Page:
In order to consolidate the conclusion that strategic behavior for the Kemeny procedure in judgment aggregation is computationally intractable, further research is needed. Such further research would have to establish that the various forms of strategic behavior remain computationally intractable in many restricted settings. A key tool for establishing computational complexity results for restricted settings is the paradigm of parameterized complexity [10, 11, 15, 20]
—this is a framework where the complexity of computational problems is measured in a multidimensional way, in contrast to the classical theory of computational complexity, where the complexity of problems is measured only in terms of the input size in bits.
Related Work
The concept of manipulation in judgment aggregation has been studied before in the literature, both from an axiomatic point of view [4, 6, 8] and from a computational complexity point of view [3, 14]. The complexity analysis of manipulation in judgment aggregation that has been done in the literature is restricted to uniform premisebased quota rules. Additionally, bribery in judgment aggregation has been studied from a computational complexity point of view for uniform premisebased quota rules [3].
Outline
We begin in Section 2 by considering relevant notions from computational complexity and judgment aggregation that we use in this paper. Then, in Section 3, we develop the intractability results for the scenario of manipulation. In Section 4, we turn to the scenario of bribery, and in Section 5, we consider the scenario of control (by adding or deleting issues). Finally, we conclude in Section 6.
2 Preliminaries
Before we turn to the complexity results that we develop in this paper, we review several relevant concepts from computational complexity theory and judgment aggregation.
2.1 Complexity Theory
We begin with reviewing some basic notions from computational complexity. We assume the reader to be familiar with the complexity classes P and NP, and with basic notions such as polynomialtime reductions. For more details, we refer to textbooks on computational complexity theory (see, e.g., [1]).
We briefly review the classes of the Polynomial Hierarchy (PH) [19, 21, 23, 24]. In order to do so, we consider quantified Boolean formulas. A (fully) quantified Boolean formula (in prenex form) is a formula of the form , where all are propositional variables, each is either an existential or a universal quantifier, and is a (quantifierfree) propositional formula over the variables . Truth for such formulas is defined in the usual way.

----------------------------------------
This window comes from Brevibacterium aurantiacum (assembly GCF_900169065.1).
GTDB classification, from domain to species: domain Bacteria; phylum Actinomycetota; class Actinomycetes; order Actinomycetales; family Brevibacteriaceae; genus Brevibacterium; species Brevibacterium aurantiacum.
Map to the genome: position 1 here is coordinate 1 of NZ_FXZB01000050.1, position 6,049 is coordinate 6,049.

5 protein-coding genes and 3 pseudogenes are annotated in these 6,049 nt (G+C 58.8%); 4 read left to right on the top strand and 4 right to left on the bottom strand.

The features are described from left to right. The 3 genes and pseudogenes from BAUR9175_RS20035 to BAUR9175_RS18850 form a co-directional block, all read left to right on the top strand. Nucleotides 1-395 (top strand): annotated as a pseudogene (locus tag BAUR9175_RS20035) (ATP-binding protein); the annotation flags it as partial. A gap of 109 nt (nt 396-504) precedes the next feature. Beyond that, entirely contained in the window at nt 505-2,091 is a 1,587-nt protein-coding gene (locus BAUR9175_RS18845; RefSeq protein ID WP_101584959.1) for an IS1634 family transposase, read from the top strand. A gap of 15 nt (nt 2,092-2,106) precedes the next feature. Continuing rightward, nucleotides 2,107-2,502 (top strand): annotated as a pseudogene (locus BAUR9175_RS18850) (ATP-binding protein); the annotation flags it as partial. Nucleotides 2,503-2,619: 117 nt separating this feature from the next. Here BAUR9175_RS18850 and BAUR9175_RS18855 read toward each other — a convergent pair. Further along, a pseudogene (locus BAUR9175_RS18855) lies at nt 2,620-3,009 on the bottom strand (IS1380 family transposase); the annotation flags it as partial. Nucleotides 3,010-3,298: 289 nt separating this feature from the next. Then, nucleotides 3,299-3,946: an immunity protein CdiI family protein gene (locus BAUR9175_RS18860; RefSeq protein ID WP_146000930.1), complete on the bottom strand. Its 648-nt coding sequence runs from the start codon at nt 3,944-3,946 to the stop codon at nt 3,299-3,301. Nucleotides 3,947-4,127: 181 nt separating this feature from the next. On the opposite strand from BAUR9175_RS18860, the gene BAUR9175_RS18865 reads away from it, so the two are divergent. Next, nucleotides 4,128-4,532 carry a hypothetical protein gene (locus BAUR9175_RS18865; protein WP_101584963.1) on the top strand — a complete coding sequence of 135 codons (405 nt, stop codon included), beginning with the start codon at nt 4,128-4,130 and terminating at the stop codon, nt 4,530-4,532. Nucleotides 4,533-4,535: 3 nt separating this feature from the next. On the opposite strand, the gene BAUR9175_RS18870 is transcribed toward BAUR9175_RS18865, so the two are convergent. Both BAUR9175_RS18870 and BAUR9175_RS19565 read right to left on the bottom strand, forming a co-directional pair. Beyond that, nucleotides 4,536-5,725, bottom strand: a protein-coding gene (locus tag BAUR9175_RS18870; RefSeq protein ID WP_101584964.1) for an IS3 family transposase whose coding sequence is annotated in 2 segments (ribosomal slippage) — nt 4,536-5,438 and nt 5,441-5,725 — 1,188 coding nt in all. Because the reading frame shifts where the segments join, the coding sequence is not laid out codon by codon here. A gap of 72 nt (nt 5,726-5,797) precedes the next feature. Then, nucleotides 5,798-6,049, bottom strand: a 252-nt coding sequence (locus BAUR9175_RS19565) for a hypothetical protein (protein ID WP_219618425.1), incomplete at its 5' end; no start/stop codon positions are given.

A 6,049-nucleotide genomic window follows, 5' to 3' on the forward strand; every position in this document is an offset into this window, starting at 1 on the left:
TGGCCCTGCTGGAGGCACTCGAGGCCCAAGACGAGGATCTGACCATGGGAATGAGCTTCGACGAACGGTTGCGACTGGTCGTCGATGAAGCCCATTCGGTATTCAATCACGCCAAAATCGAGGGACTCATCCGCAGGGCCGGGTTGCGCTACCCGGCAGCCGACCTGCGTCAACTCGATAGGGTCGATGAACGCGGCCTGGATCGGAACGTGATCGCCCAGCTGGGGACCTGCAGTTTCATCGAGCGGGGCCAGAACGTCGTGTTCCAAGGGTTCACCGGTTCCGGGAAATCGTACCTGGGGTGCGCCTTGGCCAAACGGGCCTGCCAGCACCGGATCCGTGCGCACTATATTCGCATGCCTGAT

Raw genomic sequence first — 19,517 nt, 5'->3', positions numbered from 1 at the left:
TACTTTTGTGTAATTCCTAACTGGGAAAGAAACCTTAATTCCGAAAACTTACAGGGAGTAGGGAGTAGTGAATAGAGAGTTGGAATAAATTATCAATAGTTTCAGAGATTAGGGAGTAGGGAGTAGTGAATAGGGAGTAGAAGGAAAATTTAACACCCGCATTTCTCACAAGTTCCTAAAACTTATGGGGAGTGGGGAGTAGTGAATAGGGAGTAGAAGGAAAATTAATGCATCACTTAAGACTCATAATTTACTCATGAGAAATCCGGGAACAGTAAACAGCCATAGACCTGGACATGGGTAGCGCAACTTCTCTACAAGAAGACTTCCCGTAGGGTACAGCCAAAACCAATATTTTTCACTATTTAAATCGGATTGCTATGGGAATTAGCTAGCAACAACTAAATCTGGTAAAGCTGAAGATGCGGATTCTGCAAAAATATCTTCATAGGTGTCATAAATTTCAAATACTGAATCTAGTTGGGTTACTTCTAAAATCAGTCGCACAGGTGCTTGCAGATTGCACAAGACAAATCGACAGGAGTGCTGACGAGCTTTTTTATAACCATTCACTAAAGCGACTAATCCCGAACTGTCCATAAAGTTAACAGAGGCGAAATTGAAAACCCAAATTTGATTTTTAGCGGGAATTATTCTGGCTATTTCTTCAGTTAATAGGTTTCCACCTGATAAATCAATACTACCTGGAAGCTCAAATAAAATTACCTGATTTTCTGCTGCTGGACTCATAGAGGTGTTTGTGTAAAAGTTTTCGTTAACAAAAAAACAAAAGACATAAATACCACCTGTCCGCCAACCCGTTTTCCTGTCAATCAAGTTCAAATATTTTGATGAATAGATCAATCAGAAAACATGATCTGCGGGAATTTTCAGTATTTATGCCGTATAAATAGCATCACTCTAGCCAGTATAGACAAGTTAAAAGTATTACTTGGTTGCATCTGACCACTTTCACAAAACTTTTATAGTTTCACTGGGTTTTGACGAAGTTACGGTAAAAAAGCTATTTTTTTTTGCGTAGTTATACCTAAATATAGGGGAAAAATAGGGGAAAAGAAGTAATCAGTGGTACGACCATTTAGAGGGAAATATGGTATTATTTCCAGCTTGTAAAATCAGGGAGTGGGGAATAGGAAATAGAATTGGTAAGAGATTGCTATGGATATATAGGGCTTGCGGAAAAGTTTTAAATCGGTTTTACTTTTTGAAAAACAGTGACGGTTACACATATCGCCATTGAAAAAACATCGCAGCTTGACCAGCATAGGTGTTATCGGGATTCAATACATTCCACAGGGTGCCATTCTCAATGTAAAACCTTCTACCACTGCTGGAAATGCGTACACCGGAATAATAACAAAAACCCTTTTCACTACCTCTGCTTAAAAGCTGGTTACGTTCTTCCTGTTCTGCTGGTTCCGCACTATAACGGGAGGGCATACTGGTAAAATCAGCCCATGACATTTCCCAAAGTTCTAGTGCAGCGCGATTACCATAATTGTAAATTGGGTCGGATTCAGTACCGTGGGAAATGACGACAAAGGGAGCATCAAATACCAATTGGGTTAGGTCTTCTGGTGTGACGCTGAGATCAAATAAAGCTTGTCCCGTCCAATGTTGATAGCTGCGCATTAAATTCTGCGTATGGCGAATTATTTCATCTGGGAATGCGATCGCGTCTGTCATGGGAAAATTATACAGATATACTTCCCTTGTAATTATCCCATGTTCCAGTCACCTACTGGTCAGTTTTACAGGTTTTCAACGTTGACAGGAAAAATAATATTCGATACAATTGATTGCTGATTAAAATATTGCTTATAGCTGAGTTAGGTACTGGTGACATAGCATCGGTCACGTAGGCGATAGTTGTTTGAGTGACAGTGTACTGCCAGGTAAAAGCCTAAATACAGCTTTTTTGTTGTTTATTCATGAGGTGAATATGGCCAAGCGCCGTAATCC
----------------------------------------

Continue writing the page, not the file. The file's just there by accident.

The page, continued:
To consider the complexity classes of the PH, we restrict the number of quantifier alternations occurring in quantified Boolean formulas, i.e., the number of times where . We consider the complexity classes , for each . Let be an arbitrary, fixed constant. The complexity class consists of all decision problems for which there exists a polynomialtime reduction to the problem , that is defined as follows. Instances of the problem are quantified Boolean formulas of the form , where if
is odd and
if is even, where , and where is quantifierfree. The problem is to decide if the quantified Boolean formula is true. The complementary class consists of all decision problems for which there exists a polynomialtime reduction to the problem co, that is complementary to the problem . The Polynomial Hierarchy (PH) consists of the classes and , for all .Alternatively, one can characterize the class
using nondeterministic polynomialtime algorithms with access to an oracle for an NPcomplete problem. Let
be a decision problem. A Turing machine
with access to an oracle is a Turing machine with a dedicated oracle tape and dedicated states , and . Whenever is in the state , it does not proceed according to the transition relation, but instead it transitions into the state if the oracle tape contains a string that is a yesinstance for the problem , i.e., if , and it transitions into the state if . Intuitively, the oracle solves arbitrary instances of in a single time step. The class consists of all decision problems that can be solved in polynomial time by a nondeterministic Turing machine that has access to an oracle, for some .2.2 Judgment Aggregation
Next, we introduce the two formal judgment aggregation frameworks that we use in this paper: formulabased judgment aggregation (as used by, e.g., [7, 14, 18]) and constraintbased judgment aggregation (as used by, e.g., [17]). Moreover, we briefly discuss an extended variant of the constraintbased judgment aggregation framework (as considered in, e.g., [13]).
2.2.1 FormulaBased Judgment Aggregation
We begin with the framework of formulabased judgment aggregation.
An agenda is a finite, nonempty set of formulas that does not contain any doublynegated formulas and that is closed under complementation. Moreover, if is an agenda, then we let denote the preagenda associated to the agenda . We denote the bitsize of the agenda by . A judgment set for an agenda is a subset . We call a judgment set complete if or for all ; and we call it consistent if there exists an assignment that makes all formulas in true. Intuitively, the consistent and complete judgment sets are the opinions that individuals and the group can have.